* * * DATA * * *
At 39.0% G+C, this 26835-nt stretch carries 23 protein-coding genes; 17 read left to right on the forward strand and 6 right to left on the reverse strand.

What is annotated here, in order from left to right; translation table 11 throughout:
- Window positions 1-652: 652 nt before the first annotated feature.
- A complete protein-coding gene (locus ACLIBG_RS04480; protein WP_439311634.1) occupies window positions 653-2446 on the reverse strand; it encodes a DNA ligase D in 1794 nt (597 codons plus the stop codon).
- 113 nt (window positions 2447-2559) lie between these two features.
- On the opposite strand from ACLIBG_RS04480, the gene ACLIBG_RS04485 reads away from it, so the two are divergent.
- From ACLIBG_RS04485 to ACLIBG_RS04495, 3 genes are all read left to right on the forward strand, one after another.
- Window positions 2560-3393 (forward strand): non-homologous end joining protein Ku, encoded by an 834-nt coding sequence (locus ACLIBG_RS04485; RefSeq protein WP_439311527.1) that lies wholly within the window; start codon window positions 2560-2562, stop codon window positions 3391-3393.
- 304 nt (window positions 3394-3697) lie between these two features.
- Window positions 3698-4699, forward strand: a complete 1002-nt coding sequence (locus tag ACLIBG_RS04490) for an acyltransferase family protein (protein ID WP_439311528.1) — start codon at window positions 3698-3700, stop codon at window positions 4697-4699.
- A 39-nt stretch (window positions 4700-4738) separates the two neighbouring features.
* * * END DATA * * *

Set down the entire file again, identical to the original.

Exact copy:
At 39.0% G+C, this 26835-nt stretch carries 23 protein-coding genes; 17 read left to right on the forward strand and 6 right to left on the reverse strand.

What is annotated here, in order from left to right; translation table 11 throughout:
- Window positions 1-652: 652 nt before the first annotated feature.
- A complete protein-coding gene (locus ACLIBG_RS04480; protein WP_439311634.1) occupies window positions 653-2446 on the reverse strand; it encodes a DNA ligase D in 1794 nt (597 codons plus the stop codon).
- 113 nt (window positions 2447-2559) lie between these two features.
- On the opposite strand from ACLIBG_RS04480, the gene ACLIBG_RS04485 reads away from it, so the two are divergent.
- From ACLIBG_RS04485 to ACLIBG_RS04495, 3 genes are all read left to right on the forward strand, one after another.
- Window positions 2560-3393 (forward strand): non-homologous end joining protein Ku, encoded by an 834-nt coding sequence (locus ACLIBG_RS04485; RefSeq protein WP_439311527.1) that lies wholly within the window; start codon window positions 2560-2562, stop codon window positions 3391-3393.
- 304 nt (window positions 3394-3697) lie between these two features.
- Window positions 3698-4699, forward strand: a complete 1002-nt coding sequence (locus tag ACLIBG_RS04490) for an acyltransferase family protein (protein ID WP_439311528.1) — start codon at window positions 3698-3700, stop codon at window positions 4697-4699.
- A 39-nt stretch (window positions 4700-4738) separates the two neighbouring features.